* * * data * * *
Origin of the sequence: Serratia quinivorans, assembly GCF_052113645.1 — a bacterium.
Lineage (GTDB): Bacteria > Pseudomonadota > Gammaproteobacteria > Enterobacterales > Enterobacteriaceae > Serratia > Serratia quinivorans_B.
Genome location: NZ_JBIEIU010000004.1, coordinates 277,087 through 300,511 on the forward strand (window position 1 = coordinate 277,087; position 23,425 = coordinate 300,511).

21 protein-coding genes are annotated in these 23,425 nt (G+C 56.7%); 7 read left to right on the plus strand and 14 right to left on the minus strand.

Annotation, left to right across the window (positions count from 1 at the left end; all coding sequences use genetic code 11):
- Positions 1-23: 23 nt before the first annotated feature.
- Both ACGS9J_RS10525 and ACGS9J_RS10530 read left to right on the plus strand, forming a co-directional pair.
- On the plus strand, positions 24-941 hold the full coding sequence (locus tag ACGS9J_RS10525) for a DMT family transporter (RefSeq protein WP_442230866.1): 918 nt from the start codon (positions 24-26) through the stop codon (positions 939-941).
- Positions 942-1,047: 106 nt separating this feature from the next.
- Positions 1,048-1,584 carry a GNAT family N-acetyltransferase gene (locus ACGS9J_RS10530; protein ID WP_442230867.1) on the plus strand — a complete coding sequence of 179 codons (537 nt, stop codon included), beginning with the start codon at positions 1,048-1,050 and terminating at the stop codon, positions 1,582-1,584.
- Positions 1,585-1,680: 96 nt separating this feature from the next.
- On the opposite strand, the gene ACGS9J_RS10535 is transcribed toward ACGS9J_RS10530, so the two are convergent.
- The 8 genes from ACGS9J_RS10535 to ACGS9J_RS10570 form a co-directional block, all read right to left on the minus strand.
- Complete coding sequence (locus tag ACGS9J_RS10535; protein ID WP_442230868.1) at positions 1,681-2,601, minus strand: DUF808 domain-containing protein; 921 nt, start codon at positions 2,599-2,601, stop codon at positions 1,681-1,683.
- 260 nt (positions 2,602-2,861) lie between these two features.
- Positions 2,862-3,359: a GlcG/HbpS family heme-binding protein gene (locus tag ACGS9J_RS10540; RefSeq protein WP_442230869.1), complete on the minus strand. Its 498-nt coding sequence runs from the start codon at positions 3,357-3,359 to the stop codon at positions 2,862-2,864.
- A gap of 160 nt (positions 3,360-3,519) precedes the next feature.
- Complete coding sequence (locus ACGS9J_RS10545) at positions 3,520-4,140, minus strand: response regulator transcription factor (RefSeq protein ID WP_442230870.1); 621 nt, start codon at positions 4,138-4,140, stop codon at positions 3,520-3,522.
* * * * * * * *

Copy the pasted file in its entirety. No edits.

Origin of the sequence: Serratia quinivorans, assembly GCF_052113645.1 — a bacterium.
Lineage (GTDB): Bacteria > Pseudomonadota > Gammaproteobacteria > Enterobacterales > Enterobacteriaceae > Serratia > Serratia quinivorans_B.
Genome location: NZ_JBIEIU010000004.1, coordinates 277,087 through 300,511 on the forward strand (window position 1 = coordinate 277,087; position 23,425 = coordinate 300,511).

21 protein-coding genes are annotated in these 23,425 nt (G+C 56.7%); 7 read left to right on the plus strand and 14 right to left on the minus strand.

Annotation, left to right across the window (positions count from 1 at the left end; all coding sequences use genetic code 11):
- Positions 1-23: 23 nt before the first annotated feature.
- Both ACGS9J_RS10525 and ACGS9J_RS10530 read left to right on the plus strand, forming a co-directional pair.
- On the plus strand, positions 24-941 hold the full coding sequence (locus tag ACGS9J_RS10525) for a DMT family transporter (RefSeq protein WP_442230866.1): 918 nt from the start codon (positions 24-26) through the stop codon (positions 939-941).
- Positions 942-1,047: 106 nt separating this feature from the next.
- Positions 1,048-1,584 carry a GNAT family N-acetyltransferase gene (locus ACGS9J_RS10530; protein ID WP_442230867.1) on the plus strand — a complete coding sequence of 179 codons (537 nt, stop codon included), beginning with the start codon at positions 1,048-1,050 and terminating at the stop codon, positions 1,582-1,584.
- Positions 1,585-1,680: 96 nt separating this feature from the next.
- On the opposite strand, the gene ACGS9J_RS10535 is transcribed toward ACGS9J_RS10530, so the two are convergent.
- The 8 genes from ACGS9J_RS10535 to ACGS9J_RS10570 form a co-directional block, all read right to left on the minus strand.
- Complete coding sequence (locus tag ACGS9J_RS10535; protein ID WP_442230868.1) at positions 1,681-2,601, minus strand: DUF808 domain-containing protein; 921 nt, start codon at positions 2,599-2,601, stop codon at positions 1,681-1,683.
- 260 nt (positions 2,602-2,861) lie between these two features.
- Positions 2,862-3,359: a GlcG/HbpS family heme-binding protein gene (locus tag ACGS9J_RS10540; RefSeq protein WP_442230869.1), complete on the minus strand. Its 498-nt coding sequence runs from the start codon at positions 3,357-3,359 to the stop codon at positions 2,862-2,864.
- A gap of 160 nt (positions 3,360-3,519) precedes the next feature.
- Complete coding sequence (locus ACGS9J_RS10545) at positions 3,520-4,140, minus strand: response regulator transcription factor (RefSeq protein ID WP_442230870.1); 621 nt, start codon at positions 4,138-4,140, stop codon at positions 3,520-3,522.